After three sleepless days of cooking, watching hours of raw and cooked ingredients rot, and delivering them to restaurants, I was in Oregon last week, looking over his menu at Teriyaki King, a Japanese-flavored restaurant and Thai takeout joint on the side of the highway.
Teriyaki King serves its signature recipe of Ateo’s jerky-made pastrami-stuffed chicken, but also has shirashi, Spam and reishi. I have a slight bit of food anxiety when visiting a restaurant for the first time, so I was excited.
I should note that this particular chicken was actually not any chicken I was familiar with, but an antibiotic-free heirloom chicken I found on Amazon from Hidden Valley.
Teriyaki King has won the Pacific Northwest Best Sushi Sweepstakes three years in a row, and serves up entrees such as plates made with king crab legs from California, the lobster from Maine, and cilantro oil to tint green tea.
But the owner’s real excitement comes from his fresh milk pastries. Apparently, some places are using chemicals to make pastries, with flavors so nutty they can actually kill people. And so over the last three years, he’s opened a bakery that makes its own puff pastry from trace amounts of organic milk products and cooks the butter in isle.
I loved the pastry — fresh cream and chocolate and nutty flavors — but most of the day, my best dessert memories were of a gluttonous plate of mealworms from a business south of Seattle called Bugs and More.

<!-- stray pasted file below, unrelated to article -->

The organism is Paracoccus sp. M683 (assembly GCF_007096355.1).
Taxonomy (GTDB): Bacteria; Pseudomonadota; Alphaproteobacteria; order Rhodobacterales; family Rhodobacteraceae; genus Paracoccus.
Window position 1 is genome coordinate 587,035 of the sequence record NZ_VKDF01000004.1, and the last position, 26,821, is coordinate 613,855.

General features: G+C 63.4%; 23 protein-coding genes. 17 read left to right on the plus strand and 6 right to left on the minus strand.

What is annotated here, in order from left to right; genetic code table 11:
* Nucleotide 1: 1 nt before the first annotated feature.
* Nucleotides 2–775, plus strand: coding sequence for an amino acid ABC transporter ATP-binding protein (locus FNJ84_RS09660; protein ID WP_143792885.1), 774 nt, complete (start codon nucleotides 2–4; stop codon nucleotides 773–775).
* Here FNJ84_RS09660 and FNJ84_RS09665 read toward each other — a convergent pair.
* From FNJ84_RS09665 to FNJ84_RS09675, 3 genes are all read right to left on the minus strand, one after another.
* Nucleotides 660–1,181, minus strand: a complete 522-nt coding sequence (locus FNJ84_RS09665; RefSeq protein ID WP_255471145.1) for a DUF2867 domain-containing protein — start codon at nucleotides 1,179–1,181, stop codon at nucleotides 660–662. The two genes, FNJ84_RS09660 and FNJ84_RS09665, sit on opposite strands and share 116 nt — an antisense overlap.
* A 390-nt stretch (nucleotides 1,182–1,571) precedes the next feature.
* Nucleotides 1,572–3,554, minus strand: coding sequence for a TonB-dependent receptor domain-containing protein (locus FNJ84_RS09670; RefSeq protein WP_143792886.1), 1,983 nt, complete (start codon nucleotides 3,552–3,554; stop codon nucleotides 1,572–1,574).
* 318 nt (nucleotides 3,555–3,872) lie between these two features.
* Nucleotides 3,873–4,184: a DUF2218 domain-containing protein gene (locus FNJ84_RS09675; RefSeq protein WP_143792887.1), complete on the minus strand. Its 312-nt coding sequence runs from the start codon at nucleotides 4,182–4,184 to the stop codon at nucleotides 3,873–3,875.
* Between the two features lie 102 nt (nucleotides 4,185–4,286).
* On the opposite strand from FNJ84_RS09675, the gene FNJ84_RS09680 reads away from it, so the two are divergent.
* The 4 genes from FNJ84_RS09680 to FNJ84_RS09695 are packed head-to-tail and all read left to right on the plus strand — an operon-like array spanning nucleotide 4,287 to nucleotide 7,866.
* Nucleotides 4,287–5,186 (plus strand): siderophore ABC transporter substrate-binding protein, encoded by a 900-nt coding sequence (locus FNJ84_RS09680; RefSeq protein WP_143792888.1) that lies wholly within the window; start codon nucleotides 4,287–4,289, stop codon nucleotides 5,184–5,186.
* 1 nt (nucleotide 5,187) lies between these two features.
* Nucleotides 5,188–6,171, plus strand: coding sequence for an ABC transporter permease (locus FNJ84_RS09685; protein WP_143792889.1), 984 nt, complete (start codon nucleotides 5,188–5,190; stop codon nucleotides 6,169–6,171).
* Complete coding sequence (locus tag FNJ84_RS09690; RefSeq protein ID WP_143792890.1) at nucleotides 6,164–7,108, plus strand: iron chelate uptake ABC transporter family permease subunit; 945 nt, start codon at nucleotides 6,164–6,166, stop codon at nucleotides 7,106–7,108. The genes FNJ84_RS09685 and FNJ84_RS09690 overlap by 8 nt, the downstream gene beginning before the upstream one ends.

Bugs and More has organic rice, broccoli, sweet potato, quinoa, carrot, and wheat. When you are done eating those protein-rich foods, they cook in the tubes of worms into a pleasant texture in a nice, dry mix. You drain the worms in a sieve and scoop them out in a vat of water. In the pan of water, you heat this mixture, and voila, you have an interesting orb that you can make into little chips. But after 2 to 3 cups of cooking, you have gluttons of mealworms.
I managed to eat roughly six meals of mounds of mealworms for the whole week.
But maybe it’s just that I am not meant to eat insects, despite several people in my family saying they couldn’t eat more than a single cup at a time of rice.
I did fall in love with a dish called buffalo worms. These are caterpillars that grow to more than 20 inches in height when mature, and when you scoop them up with a fork, you get a delicious crunch that is soft and has the same color as mashed potato. And when I wasn’t eating those, I ate pigs feet.
When you cut the legs off a pig foot and season it with vinegar, you can actually taste the inherent bitterness in the feet. Sometimes, I thought this was good — because the drierness in the foot makes your mouth feel healthier. But then when I ate a dry, mushy foot, I found it actually provided more pleasure than the crab legs I tried last week.
Since I was focusing on eating close to survival, I did not think about the environmental factors involved with raising these animals, but I do think it is important to encourage people to eat food that is produced sustainably.